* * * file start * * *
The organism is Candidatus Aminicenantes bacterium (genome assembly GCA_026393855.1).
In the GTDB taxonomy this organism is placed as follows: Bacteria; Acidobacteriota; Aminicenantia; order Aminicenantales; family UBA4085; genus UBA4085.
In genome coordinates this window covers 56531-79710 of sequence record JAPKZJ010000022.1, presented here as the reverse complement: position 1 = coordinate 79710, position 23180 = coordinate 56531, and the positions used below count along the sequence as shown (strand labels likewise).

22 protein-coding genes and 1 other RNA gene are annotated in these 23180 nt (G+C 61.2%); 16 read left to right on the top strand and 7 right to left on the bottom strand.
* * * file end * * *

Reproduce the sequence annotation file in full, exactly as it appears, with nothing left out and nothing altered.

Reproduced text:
The organism is Candidatus Aminicenantes bacterium (genome assembly GCA_026393855.1).
In the GTDB taxonomy this organism is placed as follows: Bacteria; Acidobacteriota; Aminicenantia; order Aminicenantales; family UBA4085; genus UBA4085.
In genome coordinates this window covers 56531-79710 of sequence record JAPKZJ010000022.1, presented here as the reverse complement: position 1 = coordinate 79710, position 23180 = coordinate 56531, and the positions used below count along the sequence as shown (strand labels likewise).

22 protein-coding genes and 1 other RNA gene are annotated in these 23180 nt (G+C 61.2%); 16 read left to right on the top strand and 7 right to left on the bottom strand.